Spinal Muscular Atrophy is an autosomal nerve disease that affects the motor neurons of cats and dogs. These motor neurons in the brain and spinal cord are responsible for the movement of just about every part of the body including breathing, speaking, and swallowing.
This genetic disease causes the motor neurons in your pet’s spinal cord to die. Because the muscles stop receiving signals, over time the muscle slowly begin to degenerate. The signal loss and the muscle loss will cause your pet to have a weak and abnormal walk.
Spinal Muscular Atrophy is a genetically inherited disease caused by the presence of two carrier genes. To be born with Spinal Muscular Atrophy the animal needs to be born with two of the carrier genes.
The presence of one carrier gene and one non carrier gene (Normal gene) will not cause your pet to have Spinal Muscular Atrophy. Having only one carrier gene, your pet will only be a carrier of the gene that may be passed down to their offspring. By passing the gene to their offspring, their offspring will have a chance of inheriting the disease. Carriers have a 50% chance to pass along the carrier gene to their offspring. If two carriers mate there is a 25% chance that each pet in the litter will be born with Spinal Muscular Atrophy.
Pets typically do not experience pain due to the disease, even at the more advanced stages.
Symptoms of Spinal Muscular Atrophy
Animals with spinal muscular atrophy usually start to show symptoms between 3 to 4 months and these signs are mostly:
- Their back legs will usually be touching while standing.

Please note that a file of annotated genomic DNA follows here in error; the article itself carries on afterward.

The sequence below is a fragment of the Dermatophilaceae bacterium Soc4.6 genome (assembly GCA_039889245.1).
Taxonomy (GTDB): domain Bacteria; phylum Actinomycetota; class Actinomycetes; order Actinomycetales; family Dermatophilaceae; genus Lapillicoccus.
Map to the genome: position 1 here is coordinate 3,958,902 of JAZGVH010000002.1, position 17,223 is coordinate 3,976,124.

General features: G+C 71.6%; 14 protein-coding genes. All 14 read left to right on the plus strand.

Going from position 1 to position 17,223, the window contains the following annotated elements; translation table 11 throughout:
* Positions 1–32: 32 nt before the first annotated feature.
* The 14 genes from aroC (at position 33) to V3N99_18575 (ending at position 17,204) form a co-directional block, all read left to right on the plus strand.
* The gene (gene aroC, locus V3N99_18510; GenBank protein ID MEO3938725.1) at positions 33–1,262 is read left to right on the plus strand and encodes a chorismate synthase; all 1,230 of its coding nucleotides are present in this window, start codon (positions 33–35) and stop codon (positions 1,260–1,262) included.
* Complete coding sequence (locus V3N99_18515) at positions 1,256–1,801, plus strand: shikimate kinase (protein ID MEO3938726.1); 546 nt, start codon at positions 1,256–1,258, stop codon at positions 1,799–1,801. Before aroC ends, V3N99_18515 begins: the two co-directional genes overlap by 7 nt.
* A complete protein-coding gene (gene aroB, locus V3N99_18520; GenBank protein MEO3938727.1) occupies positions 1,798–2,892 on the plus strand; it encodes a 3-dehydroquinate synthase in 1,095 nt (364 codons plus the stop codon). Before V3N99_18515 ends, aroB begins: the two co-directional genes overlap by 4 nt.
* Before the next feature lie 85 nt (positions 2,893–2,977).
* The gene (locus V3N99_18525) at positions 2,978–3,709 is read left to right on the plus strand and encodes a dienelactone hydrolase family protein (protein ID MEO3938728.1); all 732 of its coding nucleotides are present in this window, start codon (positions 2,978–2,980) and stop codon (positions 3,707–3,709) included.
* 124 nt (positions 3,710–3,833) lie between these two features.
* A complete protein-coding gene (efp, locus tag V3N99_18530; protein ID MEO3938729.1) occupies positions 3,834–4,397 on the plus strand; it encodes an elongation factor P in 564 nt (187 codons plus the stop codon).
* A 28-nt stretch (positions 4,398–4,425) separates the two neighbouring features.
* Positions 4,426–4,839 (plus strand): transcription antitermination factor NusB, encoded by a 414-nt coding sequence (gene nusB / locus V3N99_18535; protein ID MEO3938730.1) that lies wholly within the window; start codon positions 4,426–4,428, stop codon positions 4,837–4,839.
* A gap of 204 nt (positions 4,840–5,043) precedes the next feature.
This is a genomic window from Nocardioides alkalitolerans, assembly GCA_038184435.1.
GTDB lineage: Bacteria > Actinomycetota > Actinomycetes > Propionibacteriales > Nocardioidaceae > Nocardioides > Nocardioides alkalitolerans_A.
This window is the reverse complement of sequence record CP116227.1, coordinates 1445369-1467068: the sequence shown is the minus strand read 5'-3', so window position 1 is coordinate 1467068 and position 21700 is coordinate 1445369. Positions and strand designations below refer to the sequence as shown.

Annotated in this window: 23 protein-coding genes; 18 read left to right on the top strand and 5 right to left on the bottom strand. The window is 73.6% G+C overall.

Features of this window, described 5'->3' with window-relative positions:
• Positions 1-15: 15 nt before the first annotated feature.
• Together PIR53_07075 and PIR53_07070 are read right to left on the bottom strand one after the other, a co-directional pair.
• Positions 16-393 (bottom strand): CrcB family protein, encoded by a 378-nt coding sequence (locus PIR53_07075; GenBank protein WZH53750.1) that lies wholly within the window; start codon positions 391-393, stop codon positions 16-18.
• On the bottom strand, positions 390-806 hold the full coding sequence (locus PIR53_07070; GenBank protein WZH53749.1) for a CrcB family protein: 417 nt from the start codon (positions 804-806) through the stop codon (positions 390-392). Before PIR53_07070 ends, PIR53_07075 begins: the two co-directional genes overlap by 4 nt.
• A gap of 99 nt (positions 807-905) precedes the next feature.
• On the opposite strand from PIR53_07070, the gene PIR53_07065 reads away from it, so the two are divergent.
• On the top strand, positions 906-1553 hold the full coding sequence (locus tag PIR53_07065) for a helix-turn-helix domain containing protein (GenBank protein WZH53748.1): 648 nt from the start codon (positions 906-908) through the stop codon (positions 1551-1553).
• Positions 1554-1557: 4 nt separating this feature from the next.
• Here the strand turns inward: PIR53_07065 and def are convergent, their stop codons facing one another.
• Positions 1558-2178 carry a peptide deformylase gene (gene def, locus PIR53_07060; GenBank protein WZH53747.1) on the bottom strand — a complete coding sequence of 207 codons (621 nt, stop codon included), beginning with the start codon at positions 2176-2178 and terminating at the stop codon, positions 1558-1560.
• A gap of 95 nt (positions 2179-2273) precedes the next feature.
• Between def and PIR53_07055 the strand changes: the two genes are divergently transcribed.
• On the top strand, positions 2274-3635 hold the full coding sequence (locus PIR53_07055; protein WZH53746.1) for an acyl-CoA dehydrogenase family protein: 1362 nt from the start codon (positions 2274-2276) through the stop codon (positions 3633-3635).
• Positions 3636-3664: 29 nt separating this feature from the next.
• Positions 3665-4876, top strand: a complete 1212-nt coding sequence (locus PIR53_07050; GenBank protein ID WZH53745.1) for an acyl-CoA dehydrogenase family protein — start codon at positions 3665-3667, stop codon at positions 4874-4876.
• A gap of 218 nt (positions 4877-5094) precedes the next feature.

- A swinging, uneven walk in their back legs.
Even if the affected pet doesn’t show any changes in the beginning, the disease will gradually get worse and reduce their ability to walk, run and jump. This occurs a few months after it starts to show its first signs, usually at about 5 to 6 months. Muscle loss in their legs will be able to be noticed.
Other common symptoms animals with spinal muscular atrophy show after the first signs are:
- Unusual posture
- Muscle mass loss
- Leg weakness, especially in the rear legs
- Not wanting to play or exercise
Treatment for Spinal Muscular Atrophy
Because spinal muscular atrophy is a genetically inherited disease, there is no way to cure it. Treatments can still be done to help your pet live a happy and longer life.
There are only a few treatments for this disease, but none worth mentioning because they don’t slow or reverse progression of the disease.
Prevention of Spinal Muscular Atrophy
Spinal muscular atrophy is a genetically inherited disease, and the only way to prevent the disease is to prevent carriers of the disease from breeding.
If your pet shows any signs of spinal muscular disease, schedule an appointment with your veterinarian and get your pet checked. If they do have spinal muscular atrophy, not breeding them will be the best way to stop the spread of this disease.
Is There a Test for Spinal Muscular Atrophy?
Yes, there is a test for the disease and it will cost about $40. The test will identify if your pet has the disease or is a carrier of it. It has about a two week turnaround time for the results.
How Long can Animals with Spinal Muscular Atrophy Live?
Most cats and dogs with spinal muscular atrophy can live a relatively long life. The disease will still get worse and eventually lead to their death. The life expectancy of pets with spinal muscular atrophy is 8 to 9 years.
Can Spinal Muscular Atrophy be Cured?
Medications to cure spinal muscular atrophy in animals have not been discovered, even if treatments for humans are being discovered. Treatments that work for humans don’t work for pets.